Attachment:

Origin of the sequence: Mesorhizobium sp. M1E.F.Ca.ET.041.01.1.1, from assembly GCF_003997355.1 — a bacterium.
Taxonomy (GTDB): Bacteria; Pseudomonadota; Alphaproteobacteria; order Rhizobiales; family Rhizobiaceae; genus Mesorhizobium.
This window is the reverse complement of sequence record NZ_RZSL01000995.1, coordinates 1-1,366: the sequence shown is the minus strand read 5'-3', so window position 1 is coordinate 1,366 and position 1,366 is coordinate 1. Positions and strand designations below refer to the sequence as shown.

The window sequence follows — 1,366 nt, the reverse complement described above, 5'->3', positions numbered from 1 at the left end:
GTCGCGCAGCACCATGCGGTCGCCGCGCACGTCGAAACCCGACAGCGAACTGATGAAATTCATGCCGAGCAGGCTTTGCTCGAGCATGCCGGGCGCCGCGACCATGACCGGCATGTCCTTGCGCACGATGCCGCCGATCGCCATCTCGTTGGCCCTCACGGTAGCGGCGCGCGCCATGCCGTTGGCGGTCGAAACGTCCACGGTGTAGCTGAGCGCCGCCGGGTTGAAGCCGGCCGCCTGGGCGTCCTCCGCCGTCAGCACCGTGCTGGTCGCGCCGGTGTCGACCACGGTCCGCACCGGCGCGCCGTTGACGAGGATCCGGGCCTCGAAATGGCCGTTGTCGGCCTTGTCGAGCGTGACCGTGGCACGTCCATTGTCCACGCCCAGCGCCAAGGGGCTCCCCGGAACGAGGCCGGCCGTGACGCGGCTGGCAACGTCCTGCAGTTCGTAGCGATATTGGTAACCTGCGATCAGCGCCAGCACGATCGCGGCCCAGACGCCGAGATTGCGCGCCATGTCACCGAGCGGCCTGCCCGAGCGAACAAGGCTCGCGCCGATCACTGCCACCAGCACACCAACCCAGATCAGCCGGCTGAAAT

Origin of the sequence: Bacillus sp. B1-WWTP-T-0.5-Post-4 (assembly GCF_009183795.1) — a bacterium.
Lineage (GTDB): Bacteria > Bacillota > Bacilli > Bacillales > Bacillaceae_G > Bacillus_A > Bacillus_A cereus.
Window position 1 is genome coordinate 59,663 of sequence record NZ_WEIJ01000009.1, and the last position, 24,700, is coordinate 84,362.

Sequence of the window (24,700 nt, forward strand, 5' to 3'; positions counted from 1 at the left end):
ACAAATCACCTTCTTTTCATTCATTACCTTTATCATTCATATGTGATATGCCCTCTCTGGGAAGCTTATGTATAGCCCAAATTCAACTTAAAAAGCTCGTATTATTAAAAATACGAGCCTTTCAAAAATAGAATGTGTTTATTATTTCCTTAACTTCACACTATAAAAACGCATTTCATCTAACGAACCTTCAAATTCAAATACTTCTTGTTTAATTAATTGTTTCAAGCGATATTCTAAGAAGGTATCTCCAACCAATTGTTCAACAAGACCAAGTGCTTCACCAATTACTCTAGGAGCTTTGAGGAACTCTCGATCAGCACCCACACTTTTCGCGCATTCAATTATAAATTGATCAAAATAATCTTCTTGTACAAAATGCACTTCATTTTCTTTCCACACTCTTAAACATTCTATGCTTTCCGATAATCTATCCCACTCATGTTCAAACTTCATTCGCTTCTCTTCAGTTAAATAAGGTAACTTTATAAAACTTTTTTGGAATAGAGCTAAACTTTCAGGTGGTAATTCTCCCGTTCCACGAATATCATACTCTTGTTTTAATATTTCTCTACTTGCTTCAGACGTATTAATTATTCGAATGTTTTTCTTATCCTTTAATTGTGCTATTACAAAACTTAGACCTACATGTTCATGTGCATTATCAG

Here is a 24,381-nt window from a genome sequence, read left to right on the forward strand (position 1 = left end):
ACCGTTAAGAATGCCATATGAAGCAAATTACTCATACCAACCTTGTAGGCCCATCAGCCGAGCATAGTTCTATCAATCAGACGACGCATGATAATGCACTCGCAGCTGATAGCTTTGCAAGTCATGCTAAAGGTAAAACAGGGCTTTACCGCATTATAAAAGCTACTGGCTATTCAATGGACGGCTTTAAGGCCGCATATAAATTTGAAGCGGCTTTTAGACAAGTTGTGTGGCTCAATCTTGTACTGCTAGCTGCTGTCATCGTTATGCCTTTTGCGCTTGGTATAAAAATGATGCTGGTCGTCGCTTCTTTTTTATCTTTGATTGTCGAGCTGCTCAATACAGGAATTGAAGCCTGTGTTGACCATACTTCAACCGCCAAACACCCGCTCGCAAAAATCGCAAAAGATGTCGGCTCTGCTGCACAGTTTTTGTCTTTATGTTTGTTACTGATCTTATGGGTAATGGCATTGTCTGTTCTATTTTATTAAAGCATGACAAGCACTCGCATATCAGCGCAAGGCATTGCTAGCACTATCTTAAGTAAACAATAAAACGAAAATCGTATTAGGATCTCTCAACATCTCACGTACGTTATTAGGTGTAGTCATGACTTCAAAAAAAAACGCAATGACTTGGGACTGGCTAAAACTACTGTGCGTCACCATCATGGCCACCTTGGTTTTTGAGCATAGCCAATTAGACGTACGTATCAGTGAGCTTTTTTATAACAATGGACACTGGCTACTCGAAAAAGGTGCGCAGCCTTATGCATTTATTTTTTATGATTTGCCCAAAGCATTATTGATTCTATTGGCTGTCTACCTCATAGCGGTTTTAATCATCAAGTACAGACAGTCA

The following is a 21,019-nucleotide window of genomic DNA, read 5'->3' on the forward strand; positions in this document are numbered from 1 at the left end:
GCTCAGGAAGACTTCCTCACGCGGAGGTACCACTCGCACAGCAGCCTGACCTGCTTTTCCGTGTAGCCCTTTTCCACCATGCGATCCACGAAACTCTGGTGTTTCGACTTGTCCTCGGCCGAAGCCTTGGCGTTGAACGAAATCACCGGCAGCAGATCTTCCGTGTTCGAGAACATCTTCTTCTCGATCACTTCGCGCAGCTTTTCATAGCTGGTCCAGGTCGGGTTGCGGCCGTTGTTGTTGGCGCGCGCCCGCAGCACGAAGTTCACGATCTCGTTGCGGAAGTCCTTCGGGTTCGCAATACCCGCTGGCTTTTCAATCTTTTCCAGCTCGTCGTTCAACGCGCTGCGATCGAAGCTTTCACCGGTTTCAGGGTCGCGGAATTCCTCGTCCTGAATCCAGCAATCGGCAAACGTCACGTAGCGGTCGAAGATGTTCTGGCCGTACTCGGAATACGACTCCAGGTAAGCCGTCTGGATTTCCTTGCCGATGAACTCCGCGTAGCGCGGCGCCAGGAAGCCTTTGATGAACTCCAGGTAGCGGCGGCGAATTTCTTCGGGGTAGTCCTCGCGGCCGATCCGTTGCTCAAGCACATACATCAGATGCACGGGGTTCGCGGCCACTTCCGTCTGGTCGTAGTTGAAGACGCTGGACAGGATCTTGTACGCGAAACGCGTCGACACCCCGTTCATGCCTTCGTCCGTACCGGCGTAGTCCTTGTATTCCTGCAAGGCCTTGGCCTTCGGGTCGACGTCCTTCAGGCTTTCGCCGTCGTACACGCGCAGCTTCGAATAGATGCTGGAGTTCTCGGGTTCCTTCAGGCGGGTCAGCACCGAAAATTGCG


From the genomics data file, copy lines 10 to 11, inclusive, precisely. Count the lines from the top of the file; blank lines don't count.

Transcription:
ACAAATCACCTTCTTTTCATTCATTACCTTTATCATTCATATGTGATATGCCCTCTCTGGGAAGCTTATGTATAGCCCAAATTCAACTTAAAAAGCTCGTATTATTAAAAATACGAGCCTTTCAAAAATAGAATGTGTTTATTATTTCCTTAACTTCACACTATAAAAACGCATTTCATCTAACGAACCTTCAAATTCAAATACTTCTTGTTTAATTAATTGTTTCAAGCGATATTCTAAGAAGGTATCTCCAACCAATTGTTCAACAAGACCAAGTGCTTCACCAATTACTCTAGGAGCTTTGAGGAACTCTCGATCAGCACCCACACTTTTCGCGCATTCAATTATAAATTGATCAAAATAATCTTCTTGTACAAAATGCACTTCATTTTCTTTCCACACTCTTAAACATTCTATGCTTTCCGATAATCTATCCCACTCATGTTCAAACTTCATTCGCTTCTCTTCAGTTAAATAAGGTAACTTTATAAAACTTTTTTGGAATAGAGCTAAACTTTCAGGTGGTAATTCTCCCGTTCCACGAATATCATACTCTTGTTTTAATATTTCTCTACTTGCTTCAGACGTATTAATTATTCGAATGTTTTTCTTATCCTTTAATTGTGCTATTACAAAACTTAGACCTACATGTTCATGTGCATTATCAG

Here is a 24,381-nt window from a genome sequence, read left to right on the forward strand (position 1 = left end):